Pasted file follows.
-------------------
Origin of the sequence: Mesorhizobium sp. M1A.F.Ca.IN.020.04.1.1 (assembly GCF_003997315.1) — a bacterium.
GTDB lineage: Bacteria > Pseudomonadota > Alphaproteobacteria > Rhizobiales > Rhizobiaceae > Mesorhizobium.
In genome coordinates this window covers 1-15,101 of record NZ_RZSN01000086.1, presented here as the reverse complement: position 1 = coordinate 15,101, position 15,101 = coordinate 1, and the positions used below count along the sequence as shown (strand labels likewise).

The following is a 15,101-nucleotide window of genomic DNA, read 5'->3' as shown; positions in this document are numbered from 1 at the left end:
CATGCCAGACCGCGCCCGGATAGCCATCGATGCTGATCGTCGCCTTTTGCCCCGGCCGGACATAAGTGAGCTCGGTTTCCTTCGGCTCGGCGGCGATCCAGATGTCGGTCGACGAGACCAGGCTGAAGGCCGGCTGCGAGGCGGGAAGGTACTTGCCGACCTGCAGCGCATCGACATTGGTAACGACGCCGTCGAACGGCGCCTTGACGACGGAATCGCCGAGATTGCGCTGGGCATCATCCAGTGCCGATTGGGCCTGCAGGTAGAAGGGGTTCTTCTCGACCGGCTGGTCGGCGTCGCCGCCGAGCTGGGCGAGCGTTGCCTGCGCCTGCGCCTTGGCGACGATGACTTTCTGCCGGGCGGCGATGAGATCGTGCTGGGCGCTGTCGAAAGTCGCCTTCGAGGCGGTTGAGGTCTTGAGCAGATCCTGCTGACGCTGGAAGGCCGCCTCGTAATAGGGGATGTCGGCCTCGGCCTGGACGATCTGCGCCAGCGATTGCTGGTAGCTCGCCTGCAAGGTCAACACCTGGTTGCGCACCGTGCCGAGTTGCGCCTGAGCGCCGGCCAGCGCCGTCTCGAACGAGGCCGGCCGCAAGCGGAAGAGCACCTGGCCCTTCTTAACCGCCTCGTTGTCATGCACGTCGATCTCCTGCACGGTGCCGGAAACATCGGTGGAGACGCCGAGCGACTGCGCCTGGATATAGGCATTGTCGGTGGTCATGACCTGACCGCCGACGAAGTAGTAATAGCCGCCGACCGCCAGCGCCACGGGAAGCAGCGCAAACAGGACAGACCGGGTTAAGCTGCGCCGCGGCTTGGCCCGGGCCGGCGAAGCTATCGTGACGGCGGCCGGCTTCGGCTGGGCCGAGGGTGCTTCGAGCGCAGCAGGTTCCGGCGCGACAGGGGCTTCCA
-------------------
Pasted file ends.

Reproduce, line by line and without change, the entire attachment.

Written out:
Origin of the sequence: Mesorhizobium sp. M1A.F.Ca.IN.020.04.1.1 (assembly GCF_003997315.1) — a bacterium.
GTDB lineage: Bacteria > Pseudomonadota > Alphaproteobacteria > Rhizobiales > Rhizobiaceae > Mesorhizobium.
In genome coordinates this window covers 1-15,101 of record NZ_RZSN01000086.1, presented here as the reverse complement: position 1 = coordinate 15,101, position 15,101 = coordinate 1, and the positions used below count along the sequence as shown (strand labels likewise).

The following is a 15,101-nucleotide window of genomic DNA, read 5'->3' as shown; positions in this document are numbered from 1 at the left end:
CATGCCAGACCGCGCCCGGATAGCCATCGATGCTGATCGTCGCCTTTTGCCCCGGCCGGACATAAGTGAGCTCGGTTTCCTTCGGCTCGGCGGCGATCCAGATGTCGGTCGACGAGACCAGGCTGAAGGCCGGCTGCGAGGCGGGAAGGTACTTGCCGACCTGCAGCGCATCGACATTGGTAACGACGCCGTCGAACGGCGCCTTGACGACGGAATCGCCGAGATTGCGCTGGGCATCATCCAGTGCCGATTGGGCCTGCAGGTAGAAGGGGTTCTTCTCGACCGGCTGGTCGGCGTCGCCGCCGAGCTGGGCGAGCGTTGCCTGCGCCTGCGCCTTGGCGACGATGACTTTCTGCCGGGCGGCGATGAGATCGTGCTGGGCGCTGTCGAAAGTCGCCTTCGAGGCGGTTGAGGTCTTGAGCAGATCCTGCTGACGCTGGAAGGCCGCCTCGTAATAGGGGATGTCGGCCTCGGCCTGGACGATCTGCGCCAGCGATTGCTGGTAGCTCGCCTGCAAGGTCAACACCTGGTTGCGCACCGTGCCGAGTTGCGCCTGAGCGCCGGCCAGCGCCGTCTCGAACGAGGCCGGCCGCAAGCGGAAGAGCACCTGGCCCTTCTTAACCGCCTCGTTGTCATGCACGTCGATCTCCTGCACGGTGCCGGAAACATCGGTGGAGACGCCGAGCGACTGCGCCTGGATATAGGCATTGTCGGTGGTCATGACCTGACCGCCGACGAAGTAGTAATAGCCGCCGACCGCCAGCGCCACGGGAAGCAGCGCAAACAGGACAGACCGGGTTAAGCTGCGCCGCGGCTTGGCCCGGGCCGGCGAAGCTATCGTGACGGCGGCCGGCTTCGGCTGGGCCGAGGGTGCTTCGAGCGCAGCAGGTTCCGGCGCGACAGGGGCTTCCA